Researchers at MIT have developed a new membrane-based system that can convert carbon dioxide emissions into useful alternate fuels. The process has been effectively demonstrated on a small-scale and the researchers hope to ultimately adapt the system to conventional fossil fuel-based power plants.
Made of lanthanum, calcium, and iron oxide, the membrane is designed to separate out oxygen from carbon dioxide, leaving behind carbon monoxide that can then be turned into a variety of useful fuels.
The process requires a significant energy input to produce the up to 990° C (1,814° F) temperatures needed to separate the carbon dioxide input into oxygen and carbon monoxide. But the researchers suggest this heat energy could be provided by either, "solar energy or by waste heat, some of which could come from the power plant itself."
A pragmatic hypothetical outcome would be to incorporate the process into a natural gas power plant by adding an entirely new fuel output stream to the plant. The carbon dioxide produced by generating electricity from the burning gas would then be fed through the membrane system, which itself would be powered by a small stream of the original natural gas.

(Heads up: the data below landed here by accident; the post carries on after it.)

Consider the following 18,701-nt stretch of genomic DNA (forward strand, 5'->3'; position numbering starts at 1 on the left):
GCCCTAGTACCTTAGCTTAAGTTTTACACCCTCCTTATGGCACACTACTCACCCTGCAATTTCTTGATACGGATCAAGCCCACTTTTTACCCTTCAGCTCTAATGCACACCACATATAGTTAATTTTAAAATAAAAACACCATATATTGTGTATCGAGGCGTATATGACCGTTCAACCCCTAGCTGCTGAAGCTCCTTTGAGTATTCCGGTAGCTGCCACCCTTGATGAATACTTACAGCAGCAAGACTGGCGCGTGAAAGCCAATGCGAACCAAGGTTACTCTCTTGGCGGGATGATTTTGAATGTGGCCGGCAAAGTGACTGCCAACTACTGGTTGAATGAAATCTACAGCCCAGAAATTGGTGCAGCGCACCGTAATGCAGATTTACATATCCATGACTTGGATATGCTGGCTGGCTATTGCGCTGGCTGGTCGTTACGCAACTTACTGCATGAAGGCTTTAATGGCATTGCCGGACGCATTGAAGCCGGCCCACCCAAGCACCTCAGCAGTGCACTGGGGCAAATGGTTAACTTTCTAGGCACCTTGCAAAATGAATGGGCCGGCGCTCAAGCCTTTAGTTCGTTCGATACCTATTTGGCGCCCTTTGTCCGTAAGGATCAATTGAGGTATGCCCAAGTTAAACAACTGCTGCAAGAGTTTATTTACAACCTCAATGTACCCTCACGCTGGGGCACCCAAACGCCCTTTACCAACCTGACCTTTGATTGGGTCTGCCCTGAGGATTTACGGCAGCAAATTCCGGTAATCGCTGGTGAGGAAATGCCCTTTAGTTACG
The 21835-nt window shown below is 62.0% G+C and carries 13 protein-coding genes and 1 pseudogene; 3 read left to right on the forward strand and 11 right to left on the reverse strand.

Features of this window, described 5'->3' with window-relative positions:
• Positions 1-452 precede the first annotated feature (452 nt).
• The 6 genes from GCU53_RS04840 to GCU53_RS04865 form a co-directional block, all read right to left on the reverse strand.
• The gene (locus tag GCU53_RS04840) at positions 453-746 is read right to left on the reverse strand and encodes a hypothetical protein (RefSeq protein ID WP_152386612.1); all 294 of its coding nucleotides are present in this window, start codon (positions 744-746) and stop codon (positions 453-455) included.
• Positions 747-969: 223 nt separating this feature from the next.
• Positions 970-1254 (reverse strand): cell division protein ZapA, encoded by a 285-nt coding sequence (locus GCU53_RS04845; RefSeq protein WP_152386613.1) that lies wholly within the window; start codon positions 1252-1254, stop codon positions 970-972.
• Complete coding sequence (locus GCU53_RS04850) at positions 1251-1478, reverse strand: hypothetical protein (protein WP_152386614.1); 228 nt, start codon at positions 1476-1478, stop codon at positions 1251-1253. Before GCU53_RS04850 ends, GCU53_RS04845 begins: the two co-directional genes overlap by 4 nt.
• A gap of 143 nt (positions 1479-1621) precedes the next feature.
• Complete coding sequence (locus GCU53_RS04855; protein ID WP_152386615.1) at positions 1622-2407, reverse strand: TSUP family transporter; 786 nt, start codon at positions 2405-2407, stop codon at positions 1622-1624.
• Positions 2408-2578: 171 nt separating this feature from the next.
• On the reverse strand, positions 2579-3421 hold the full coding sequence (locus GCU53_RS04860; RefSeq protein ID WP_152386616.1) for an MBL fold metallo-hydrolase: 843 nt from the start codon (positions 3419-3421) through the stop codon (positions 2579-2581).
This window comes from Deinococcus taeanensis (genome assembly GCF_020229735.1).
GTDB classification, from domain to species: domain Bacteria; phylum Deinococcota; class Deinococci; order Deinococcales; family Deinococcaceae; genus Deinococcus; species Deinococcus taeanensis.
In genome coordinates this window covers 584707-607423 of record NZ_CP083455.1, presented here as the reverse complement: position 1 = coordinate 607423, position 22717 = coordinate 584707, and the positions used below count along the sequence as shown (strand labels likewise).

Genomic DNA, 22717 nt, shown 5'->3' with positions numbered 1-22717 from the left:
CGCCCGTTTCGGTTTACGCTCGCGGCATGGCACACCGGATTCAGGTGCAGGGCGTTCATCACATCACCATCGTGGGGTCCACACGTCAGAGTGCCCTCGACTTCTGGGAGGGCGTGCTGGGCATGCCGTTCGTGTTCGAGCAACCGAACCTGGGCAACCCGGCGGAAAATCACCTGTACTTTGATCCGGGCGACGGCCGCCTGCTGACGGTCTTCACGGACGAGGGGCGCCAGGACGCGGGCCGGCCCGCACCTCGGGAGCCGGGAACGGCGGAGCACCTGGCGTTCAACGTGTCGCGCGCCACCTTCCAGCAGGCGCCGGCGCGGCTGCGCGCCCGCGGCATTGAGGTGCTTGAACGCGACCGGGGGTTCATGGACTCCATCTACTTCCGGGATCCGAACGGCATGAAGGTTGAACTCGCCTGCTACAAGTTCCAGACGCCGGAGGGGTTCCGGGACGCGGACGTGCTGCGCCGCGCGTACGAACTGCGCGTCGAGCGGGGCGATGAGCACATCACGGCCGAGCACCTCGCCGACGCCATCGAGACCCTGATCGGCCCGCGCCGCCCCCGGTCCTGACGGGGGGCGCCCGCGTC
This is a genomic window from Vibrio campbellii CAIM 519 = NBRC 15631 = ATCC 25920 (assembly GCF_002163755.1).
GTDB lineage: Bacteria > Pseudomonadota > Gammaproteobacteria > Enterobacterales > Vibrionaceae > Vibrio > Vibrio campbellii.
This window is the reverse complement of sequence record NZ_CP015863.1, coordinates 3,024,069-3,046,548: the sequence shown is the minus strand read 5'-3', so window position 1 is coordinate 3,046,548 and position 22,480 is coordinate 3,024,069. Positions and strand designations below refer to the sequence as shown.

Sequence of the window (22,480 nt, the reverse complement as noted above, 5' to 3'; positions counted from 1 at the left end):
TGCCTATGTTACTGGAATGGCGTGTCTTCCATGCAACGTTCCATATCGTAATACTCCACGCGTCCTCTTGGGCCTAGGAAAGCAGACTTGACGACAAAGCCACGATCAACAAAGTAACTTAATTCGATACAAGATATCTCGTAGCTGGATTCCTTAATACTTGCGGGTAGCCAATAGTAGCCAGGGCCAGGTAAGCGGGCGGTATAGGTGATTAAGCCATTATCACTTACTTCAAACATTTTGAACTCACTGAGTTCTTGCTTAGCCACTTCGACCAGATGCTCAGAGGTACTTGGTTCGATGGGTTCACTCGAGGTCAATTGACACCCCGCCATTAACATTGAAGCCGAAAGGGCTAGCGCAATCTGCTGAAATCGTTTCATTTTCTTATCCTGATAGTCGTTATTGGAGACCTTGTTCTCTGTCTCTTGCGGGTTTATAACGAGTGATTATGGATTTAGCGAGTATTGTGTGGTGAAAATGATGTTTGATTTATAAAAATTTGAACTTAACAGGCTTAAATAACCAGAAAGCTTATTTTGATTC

The carbon monoxide output could then be mixed with hydrogen to produce syngas, which can be used to generate electricity, as a fuel in internal combustion engines, or fed into the existing gas distribution network. This process would create a new commercial output for the power plant while also reducing greenhouse emissions.
It is worth noting that this research is co-funded by Shell Oil, which hopefully points to the process finding a real, practical outcome. After all, if the big fossil fuel companies can find a way to turn their carbon dioxide emissions into a positive revenue source then its a real win-win scenario for everyone.
The research was published in the journal ChemSusChem.
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